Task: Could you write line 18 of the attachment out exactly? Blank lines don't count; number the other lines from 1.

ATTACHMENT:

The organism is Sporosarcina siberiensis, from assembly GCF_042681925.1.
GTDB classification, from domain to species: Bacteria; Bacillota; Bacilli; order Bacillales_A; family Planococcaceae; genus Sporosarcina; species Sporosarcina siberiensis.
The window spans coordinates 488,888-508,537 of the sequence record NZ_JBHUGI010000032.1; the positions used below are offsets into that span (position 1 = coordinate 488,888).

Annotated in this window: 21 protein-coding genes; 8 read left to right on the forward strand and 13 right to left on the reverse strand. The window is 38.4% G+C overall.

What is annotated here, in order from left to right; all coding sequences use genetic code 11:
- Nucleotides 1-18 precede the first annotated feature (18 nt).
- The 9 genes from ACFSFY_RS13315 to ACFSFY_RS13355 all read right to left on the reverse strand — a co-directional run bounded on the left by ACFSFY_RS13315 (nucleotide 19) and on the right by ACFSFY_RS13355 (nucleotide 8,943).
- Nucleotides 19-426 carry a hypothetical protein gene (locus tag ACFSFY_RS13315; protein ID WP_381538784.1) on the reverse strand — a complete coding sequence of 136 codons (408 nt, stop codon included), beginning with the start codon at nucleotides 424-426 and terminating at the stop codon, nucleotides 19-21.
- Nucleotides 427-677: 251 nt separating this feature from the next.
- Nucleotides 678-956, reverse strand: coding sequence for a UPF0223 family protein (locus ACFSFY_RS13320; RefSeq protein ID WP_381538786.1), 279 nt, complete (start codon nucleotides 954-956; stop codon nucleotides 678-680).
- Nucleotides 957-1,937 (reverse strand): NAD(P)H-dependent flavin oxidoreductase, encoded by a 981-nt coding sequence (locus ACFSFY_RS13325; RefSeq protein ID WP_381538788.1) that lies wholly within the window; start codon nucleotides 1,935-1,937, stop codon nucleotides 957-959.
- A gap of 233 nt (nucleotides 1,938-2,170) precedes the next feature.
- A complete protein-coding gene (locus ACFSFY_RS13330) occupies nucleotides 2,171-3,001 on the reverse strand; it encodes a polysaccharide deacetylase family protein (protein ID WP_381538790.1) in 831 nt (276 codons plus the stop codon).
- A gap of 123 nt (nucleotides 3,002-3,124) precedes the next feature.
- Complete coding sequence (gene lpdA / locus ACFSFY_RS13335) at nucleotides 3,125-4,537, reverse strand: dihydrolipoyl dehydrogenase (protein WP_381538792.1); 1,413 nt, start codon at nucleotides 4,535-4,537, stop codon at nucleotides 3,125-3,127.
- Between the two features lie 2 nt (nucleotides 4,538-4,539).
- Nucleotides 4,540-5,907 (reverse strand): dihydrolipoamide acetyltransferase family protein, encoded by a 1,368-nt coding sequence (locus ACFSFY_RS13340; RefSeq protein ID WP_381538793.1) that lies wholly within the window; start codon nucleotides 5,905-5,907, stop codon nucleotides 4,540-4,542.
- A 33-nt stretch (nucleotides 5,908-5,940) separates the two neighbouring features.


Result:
- A 33-nt stretch (nucleotides 5,908-5,940) separates the two neighbouring features.